Mary Arden, William Shakespeare’s mother, lived on this farm 5km (3 miles) northwest of Stratford-upon-Avon. Mary Arden’s Farm includes two farmhouses and displays depicting country life in Shakespeare’s time.
Mary Arden, who later became Mary Shakespeare, inherited land at Snitterfield and Wilmcote from her father and one of the tenant farmers on this land was Richard Shakespeare (William’s grandfather). It is believed that William Shakespeare would have visited the farm regularly as a young child.
What to see at Mary Arden’s Farm
Mary Arden’s Farm is run as an open-air museum depicting farm life during the 16th century.
There are two farmhouses on the property and there is some confusion over which of these was actually William’s mum’s house. Up until as recently as 2000, it was believed that Mary Arden lived in the half-timbered building known as Palmers Farm; however, the farmhouse next door known as Glebe Farm is now widely regarded as William’s mum’s real house.
Both Grade I-listed houses are owned by the Shakespeare Birthplace Trust and visitors to Mary Arden’s farm are able to visit both of them.
Palmers Farm is the more impressive of the two as it is built in the traditional Tudor-style with an interior showcasing how a wealthy Elizabethan farmhouse would have appeared during the 16th century. In contrast, Glebe House is set up to depict traditional Victorian and Edwardian domestic life.The farm includes farm animals including cattle, goats, pigs and sheep as well as birds including owls, hawks and falcons.
There is also a daily programme of activities that include historical talks as well as displays that highlight Tudor-era crafts and domestic life.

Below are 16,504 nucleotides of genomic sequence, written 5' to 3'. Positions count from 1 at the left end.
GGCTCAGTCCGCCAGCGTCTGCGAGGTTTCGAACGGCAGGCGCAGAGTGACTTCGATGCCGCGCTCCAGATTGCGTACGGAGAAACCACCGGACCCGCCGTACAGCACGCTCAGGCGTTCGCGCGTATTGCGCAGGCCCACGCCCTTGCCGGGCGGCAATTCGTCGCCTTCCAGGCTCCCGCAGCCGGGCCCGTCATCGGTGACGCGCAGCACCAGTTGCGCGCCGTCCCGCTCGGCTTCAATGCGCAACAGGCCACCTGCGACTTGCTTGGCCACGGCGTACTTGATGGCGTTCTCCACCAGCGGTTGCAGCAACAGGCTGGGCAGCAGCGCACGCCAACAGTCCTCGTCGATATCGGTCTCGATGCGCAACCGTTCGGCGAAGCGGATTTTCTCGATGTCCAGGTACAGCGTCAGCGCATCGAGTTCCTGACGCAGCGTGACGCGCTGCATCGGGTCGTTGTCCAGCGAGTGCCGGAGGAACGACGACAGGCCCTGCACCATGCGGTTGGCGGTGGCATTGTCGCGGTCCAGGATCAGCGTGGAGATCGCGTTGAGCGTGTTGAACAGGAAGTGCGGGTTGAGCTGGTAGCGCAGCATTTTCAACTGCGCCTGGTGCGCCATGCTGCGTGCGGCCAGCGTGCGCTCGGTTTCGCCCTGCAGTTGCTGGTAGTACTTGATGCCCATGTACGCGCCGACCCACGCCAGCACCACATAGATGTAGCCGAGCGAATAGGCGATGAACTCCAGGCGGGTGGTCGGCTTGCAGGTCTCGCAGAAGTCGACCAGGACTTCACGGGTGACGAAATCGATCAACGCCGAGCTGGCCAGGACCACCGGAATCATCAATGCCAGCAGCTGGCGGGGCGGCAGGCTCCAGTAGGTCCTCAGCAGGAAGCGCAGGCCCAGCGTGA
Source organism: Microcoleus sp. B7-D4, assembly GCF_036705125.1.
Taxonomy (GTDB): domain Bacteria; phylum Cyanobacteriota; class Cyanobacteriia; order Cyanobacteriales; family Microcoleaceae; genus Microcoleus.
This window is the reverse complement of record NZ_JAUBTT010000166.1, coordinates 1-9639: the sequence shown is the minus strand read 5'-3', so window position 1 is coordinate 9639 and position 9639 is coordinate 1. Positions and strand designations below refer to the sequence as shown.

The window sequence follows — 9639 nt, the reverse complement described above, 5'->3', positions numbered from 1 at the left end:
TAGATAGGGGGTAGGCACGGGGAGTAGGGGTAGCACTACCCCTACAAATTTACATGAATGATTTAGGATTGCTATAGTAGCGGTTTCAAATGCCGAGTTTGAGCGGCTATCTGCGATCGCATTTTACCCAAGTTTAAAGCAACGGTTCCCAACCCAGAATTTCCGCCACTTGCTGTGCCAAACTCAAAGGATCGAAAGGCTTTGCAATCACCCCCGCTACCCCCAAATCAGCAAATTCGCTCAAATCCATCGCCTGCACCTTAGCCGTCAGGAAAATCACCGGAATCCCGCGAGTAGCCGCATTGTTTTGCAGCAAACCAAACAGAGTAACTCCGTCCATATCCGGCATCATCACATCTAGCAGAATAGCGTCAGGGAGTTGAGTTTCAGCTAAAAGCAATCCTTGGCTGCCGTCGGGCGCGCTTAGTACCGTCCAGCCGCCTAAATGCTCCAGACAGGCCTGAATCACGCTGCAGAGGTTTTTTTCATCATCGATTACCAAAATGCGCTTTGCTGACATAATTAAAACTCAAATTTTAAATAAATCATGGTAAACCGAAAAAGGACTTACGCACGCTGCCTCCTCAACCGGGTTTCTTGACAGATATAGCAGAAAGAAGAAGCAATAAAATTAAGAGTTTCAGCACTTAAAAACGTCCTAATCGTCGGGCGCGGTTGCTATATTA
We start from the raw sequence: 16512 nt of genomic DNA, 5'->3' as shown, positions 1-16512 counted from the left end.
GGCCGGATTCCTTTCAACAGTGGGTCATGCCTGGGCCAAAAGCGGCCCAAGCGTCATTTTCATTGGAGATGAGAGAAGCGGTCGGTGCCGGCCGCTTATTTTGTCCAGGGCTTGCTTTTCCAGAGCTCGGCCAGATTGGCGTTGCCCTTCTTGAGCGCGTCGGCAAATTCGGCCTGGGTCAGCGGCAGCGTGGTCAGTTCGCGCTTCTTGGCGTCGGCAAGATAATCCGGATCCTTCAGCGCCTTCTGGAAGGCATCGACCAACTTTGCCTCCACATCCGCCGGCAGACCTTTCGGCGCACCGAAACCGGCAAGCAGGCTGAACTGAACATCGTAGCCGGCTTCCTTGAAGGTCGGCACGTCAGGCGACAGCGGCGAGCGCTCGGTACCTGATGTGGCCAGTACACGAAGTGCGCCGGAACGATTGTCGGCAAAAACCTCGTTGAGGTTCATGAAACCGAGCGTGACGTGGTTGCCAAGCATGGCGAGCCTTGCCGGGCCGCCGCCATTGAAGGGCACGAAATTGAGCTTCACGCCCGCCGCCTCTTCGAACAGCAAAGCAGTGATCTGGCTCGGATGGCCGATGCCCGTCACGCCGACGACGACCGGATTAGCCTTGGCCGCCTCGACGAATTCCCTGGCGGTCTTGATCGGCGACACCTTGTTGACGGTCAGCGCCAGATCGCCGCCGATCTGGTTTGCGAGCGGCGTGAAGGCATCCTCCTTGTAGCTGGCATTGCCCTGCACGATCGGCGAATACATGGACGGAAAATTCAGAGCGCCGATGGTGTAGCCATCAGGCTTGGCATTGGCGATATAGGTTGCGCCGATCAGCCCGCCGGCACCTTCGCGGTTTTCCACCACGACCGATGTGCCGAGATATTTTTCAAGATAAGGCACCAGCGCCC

|10am–1pm daily||Experience a working Tudor kitchen|
|11am daily||Falconry demonstration and bird of prey display|
|1pm daily||Tudor dinner demonstration|
|2pm daily||Falconry demonstration and bird of prey display|
|2.45pm daily||Talk about Mary Arden|
|3.30pm daily||Falconry demonstration and bird of prey display|
There are also several other farm buildings on the site including stables, a cider mill and a dovecote.
Visiting Mary Arden’s Farm
Mary Arden’s Farm is in Wilmcote, a village around 5.5km (3½ miles) northwest of Stratford-upon-Avon.
It is easy to get here from Stratford-upon-Avon. You can drive here in under 10 minutes, walk here in a little over an hour or take a bus or train. Public transport options include the overpriced hop-on-hop-off tourist bus, a more reasonably-priced regular local bus (route 229) or the train. The train is the quickest and easiest option with a journey time of as little as six minutes although the bus gives you the option of more pick-up and drop-off points in Stratford. The bus journey generally takes around 20-minutes.
Mary Arden’s Farm is the only property operated by Shakespeare Birthplace Trust that is not open year-round. The farm is open from April to October every year.
Although visitors can pay the entry fee to visit just Mary Arden’s Farm, it is much better value to buy a combined entry ticket that gives you admission to between three or five of the properties that are operated by the Shakespeare Birthplace Trust. These include not just Mary Arden’s Farm but also Anne Hathaway’s Cottage, Shakespeare’s Birthplace, Shakespeare’s New Place and Hall’s Croft.
This is the most child-friendly of Stratford’s Shakespeare-related sites and it includes a children’s playground as well as farm animals and a programme of activities.
Most visitors allow two hours to visit Mary Arden’s Farm.